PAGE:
The Future of Healthcare Delivery
Drone aid is one of the multiple ways mobility solutions are revolutionizing the healthcare sector.
Rwanda is one of the smallest countries in Africa. Lofty mountains and deep valleys dominate this stunning landlocked nation, which also has one of the highest population densities on the continent. Owing to its colonial past, challenging geography, and the country’s bloody history of civil war and genocide that followed, the quality of healthcare in Rwanda has mostly suffered. However, in the past decade and a half, the country has prioritized its health system and been able to improve several health providers.
In 2016, the Rwandan government did something remarkable in this direction. It partnered with Zipline, a US based robotics and drone company to deliver blood and medical supplies to its hospitals. Battling tough terrains and perilous weather conditions, these drones serve 21 hospitals spread in tiny villages to remote cities. The airplanes cover a 75 km service radius, race at 100 kilometers an hour, and deliver the items in about 20 minutes. To put the enormity of this feat in perspective, understand this: it would have taken a truck four hours on the road to do the same. Be it a natural calamity or a critical medical emergency, saving time and offering instant relief is paramount. It won’t be long when drones are the quickest responder during medical emergencies providing first aid solutions and delivering medicines, vaccines, blood or organs.
Drone aid is one of the multiple ways mobility solutions are revolutionizing the healthcare sector. According to Accenture’s survey on patient engagement in 2016, the number of consumers accessing mobile apps or using wearable tech (like Fitbit, Nike Fuel, Misfit Shine) to monitor their health has doubled in the last two years. And rightly so. Here is a portable mobile device tracking your diet and sleep cycle, reading your blood pressure, checking temperature, pulse rate, and reminding you of your prescription – all without having to meet a doctor. Along with some automated intelligence, consumers may also share patient data with physicians, caregivers and healthcare providers in real time. The accumulated health data helps in not only tracking the patient’s well-being but can also predict health and lifestyle trends for an entire community of people.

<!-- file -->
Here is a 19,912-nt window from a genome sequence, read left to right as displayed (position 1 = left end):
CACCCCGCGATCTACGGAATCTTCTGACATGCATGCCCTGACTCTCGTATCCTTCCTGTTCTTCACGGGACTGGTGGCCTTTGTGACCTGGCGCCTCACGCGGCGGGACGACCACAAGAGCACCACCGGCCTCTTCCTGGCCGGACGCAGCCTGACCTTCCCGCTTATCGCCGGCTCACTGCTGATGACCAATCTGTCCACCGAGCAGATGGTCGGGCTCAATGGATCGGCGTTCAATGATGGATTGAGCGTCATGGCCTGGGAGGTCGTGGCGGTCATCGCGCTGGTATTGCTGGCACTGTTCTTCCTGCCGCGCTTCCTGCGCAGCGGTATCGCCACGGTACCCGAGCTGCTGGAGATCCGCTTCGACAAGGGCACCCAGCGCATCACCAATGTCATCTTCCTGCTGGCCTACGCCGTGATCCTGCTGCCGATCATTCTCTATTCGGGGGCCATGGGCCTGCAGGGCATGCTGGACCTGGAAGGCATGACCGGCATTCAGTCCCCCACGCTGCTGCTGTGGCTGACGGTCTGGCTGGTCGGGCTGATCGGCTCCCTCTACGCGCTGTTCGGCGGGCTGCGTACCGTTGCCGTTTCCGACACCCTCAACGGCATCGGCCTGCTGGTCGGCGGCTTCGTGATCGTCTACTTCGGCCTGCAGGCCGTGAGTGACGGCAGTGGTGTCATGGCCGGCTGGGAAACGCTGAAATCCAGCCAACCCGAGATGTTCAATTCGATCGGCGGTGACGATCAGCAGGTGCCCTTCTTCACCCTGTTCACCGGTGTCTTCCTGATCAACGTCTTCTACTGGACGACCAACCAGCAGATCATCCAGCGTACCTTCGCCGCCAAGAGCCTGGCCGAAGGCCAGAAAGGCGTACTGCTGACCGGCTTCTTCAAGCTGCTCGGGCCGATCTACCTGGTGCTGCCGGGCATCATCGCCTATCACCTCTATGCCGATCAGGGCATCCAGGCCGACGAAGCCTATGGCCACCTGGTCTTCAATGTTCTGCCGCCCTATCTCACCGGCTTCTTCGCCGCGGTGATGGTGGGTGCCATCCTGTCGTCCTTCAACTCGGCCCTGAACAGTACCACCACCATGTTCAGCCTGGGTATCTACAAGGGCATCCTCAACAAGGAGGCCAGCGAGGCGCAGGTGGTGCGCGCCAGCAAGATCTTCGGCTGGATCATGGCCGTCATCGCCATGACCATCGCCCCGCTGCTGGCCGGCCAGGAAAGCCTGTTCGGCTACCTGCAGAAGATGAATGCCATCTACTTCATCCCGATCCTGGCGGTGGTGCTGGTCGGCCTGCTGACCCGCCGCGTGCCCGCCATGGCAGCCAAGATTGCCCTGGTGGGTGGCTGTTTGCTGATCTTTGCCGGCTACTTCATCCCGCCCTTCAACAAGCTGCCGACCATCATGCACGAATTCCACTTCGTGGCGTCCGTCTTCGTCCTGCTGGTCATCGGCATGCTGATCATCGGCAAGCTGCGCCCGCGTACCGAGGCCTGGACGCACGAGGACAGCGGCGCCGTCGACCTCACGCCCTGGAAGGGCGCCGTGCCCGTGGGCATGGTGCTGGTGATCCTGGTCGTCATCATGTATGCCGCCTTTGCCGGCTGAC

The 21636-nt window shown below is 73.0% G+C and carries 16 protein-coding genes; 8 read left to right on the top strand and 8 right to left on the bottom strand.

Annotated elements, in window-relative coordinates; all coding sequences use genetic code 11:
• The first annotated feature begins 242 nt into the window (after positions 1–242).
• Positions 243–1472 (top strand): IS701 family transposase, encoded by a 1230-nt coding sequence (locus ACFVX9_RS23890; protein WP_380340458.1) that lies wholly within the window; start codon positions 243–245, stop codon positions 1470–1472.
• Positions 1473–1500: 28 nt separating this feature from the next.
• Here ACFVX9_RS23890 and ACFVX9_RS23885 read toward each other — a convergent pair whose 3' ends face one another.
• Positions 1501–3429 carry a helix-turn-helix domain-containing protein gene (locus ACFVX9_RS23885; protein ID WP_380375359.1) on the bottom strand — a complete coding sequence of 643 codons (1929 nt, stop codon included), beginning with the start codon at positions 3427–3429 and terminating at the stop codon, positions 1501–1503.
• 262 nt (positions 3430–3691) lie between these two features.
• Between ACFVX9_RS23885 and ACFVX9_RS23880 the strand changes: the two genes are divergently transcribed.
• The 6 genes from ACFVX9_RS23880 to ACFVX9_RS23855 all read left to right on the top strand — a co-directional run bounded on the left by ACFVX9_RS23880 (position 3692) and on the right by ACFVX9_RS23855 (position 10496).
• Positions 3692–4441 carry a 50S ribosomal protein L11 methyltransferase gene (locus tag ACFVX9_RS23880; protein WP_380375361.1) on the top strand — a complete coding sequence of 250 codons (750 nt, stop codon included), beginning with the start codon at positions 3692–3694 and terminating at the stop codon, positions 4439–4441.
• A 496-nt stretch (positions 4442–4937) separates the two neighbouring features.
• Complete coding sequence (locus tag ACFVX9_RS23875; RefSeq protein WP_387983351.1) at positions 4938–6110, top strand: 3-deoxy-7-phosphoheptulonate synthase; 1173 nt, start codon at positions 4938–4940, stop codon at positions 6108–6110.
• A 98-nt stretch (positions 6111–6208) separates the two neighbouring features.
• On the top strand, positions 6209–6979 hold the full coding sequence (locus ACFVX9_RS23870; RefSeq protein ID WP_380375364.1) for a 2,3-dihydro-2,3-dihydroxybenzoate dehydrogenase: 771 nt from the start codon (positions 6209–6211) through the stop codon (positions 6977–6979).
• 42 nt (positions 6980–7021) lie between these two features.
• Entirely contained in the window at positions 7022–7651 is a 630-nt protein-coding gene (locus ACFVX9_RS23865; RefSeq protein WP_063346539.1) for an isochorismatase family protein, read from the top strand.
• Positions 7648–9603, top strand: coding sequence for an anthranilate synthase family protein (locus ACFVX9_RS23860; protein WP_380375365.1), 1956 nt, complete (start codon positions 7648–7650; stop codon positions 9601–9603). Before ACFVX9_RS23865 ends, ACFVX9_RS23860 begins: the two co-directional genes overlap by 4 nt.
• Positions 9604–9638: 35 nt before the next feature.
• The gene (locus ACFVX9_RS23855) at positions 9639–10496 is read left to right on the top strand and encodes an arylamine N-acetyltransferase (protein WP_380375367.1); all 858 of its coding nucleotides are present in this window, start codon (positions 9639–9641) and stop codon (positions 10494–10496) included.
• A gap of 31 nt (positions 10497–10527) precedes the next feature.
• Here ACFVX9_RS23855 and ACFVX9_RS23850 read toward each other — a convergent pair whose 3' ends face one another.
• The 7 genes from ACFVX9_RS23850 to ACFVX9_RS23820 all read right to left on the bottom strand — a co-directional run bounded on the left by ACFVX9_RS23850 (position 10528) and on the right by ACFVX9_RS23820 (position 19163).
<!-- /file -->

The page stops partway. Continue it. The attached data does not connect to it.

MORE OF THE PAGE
Remote Patient Monitoring (RPM) is another area where enterprise mobility shows great promise.
The system allows healthcare providers to collect the patient history and medical data, and share it with doctors and medical professionals. The technology is designed to cut down hospital visits and readmissions, therefore reducing operational expenses for both parties. The RPM technology functions on various heads based on the disease and factors that need monitoring.